We obtain a latent variable representation of the Ising model by applying Kac’s Gaussian identity to the squared sum in the exponent of equation (26). To that end let a2 be for each of the N eigenvalues in the Ising model and replace this with the right hand side integral from equation (5):
Incorporating this transformation into the Ising model and letting , we get he latent variable representation of the Ising model, where the number of non-zero eigenvalues represents the number of latent dimensions in the model:
In order to connect this latent variable representation to the multidimensional IRT model we the multiply we multiply both the numerator and denominator of equation (28) by , such that we obtain the equivalent expression:
Next we rearange and simplify the expression in equation (29). To that end let us merge the sums over xi in the exponential and denote λrqir as αir, where αir is the value of the ith row and rth column of the N × N matrix A in . We can then rewrite the sum over r as a product of the vector , containing the ith row of the matrix A and the vector θ. Furthermore, we switch the denominators of both factors and transfer out the numerator of the first factor, to the numerator of the second factor:
In the resulting expression we can again recognise a function for the marginal probability of X where all latent dimensions (Θ) are integrated out. Finally we take the sum over i out of the exponential such that we obtain:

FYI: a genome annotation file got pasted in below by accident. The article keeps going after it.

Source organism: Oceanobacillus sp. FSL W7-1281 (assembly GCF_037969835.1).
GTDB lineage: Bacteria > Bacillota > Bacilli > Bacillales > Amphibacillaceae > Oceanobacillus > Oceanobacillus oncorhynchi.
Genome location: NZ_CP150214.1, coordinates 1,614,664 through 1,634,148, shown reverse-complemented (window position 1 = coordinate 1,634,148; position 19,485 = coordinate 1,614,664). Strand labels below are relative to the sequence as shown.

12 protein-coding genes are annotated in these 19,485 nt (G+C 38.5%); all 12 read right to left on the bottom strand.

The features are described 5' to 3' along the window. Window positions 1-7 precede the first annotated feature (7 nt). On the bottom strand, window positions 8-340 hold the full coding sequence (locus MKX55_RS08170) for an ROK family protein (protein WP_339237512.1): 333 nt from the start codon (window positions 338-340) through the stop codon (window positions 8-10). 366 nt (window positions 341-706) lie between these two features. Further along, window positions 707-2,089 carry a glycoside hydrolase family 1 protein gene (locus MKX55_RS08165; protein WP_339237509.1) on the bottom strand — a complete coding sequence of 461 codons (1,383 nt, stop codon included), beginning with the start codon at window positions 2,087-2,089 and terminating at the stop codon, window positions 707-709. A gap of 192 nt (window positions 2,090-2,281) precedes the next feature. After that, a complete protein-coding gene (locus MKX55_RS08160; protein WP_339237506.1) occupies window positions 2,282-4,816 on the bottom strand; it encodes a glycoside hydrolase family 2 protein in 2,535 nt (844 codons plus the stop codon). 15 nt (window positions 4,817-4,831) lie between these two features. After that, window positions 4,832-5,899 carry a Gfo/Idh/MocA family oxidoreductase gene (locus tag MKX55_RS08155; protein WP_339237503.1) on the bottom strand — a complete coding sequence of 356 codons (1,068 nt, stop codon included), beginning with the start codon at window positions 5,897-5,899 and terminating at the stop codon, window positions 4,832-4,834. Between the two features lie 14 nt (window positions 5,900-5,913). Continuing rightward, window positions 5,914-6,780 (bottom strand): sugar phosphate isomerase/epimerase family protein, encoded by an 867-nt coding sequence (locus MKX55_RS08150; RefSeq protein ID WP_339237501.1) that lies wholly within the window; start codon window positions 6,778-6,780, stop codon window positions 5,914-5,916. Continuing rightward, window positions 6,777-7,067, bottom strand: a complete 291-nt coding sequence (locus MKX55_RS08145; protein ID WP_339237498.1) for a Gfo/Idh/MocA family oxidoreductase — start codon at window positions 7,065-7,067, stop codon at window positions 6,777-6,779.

We can recognise this particular latent variable representation of the Ising model as a multidimensional IRT model47 from the common cause framework, where the vector Θ represent the set of latent abilities measured by the items in X. In addition to this vector, we also find the matrix A in the model, where the ith row contains the discrimination parameters for all latent variables on item i. In the traditional interpretation of the IRT framework, the discrimination parameter quantifies how well the item measures the corresponding latent variable, or in model terms, the degree to which the probability for item responses varies with respect to each latent variable in Θ. We obtain the following expression for the conditional probabilities of X given the vector of latent variables (Θ):